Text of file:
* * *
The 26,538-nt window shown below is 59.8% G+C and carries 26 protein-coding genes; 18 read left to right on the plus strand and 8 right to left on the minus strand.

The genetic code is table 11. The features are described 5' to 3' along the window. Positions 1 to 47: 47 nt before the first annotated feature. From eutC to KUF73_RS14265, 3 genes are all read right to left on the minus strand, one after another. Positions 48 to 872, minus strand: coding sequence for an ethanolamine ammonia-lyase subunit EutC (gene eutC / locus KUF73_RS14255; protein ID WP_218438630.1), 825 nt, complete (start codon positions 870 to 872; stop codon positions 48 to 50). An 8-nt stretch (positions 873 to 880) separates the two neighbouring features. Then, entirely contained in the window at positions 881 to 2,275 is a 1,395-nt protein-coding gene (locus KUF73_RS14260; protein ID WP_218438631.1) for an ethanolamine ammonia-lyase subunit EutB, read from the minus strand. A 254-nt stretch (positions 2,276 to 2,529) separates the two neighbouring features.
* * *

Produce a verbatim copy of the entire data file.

The 26,538-nt window shown below is 59.8% G+C and carries 26 protein-coding genes; 18 read left to right on the plus strand and 8 right to left on the minus strand.

The genetic code is table 11. The features are described 5' to 3' along the window. Positions 1 to 47: 47 nt before the first annotated feature. From eutC to KUF73_RS14265, 3 genes are all read right to left on the minus strand, one after another. Positions 48 to 872, minus strand: coding sequence for an ethanolamine ammonia-lyase subunit EutC (gene eutC / locus KUF73_RS14255; protein ID WP_218438630.1), 825 nt, complete (start codon positions 870 to 872; stop codon positions 48 to 50). An 8-nt stretch (positions 873 to 880) separates the two neighbouring features. Then, entirely contained in the window at positions 881 to 2,275 is a 1,395-nt protein-coding gene (locus KUF73_RS14260; protein ID WP_218438631.1) for an ethanolamine ammonia-lyase subunit EutB, read from the minus strand. A 254-nt stretch (positions 2,276 to 2,529) separates the two neighbouring features.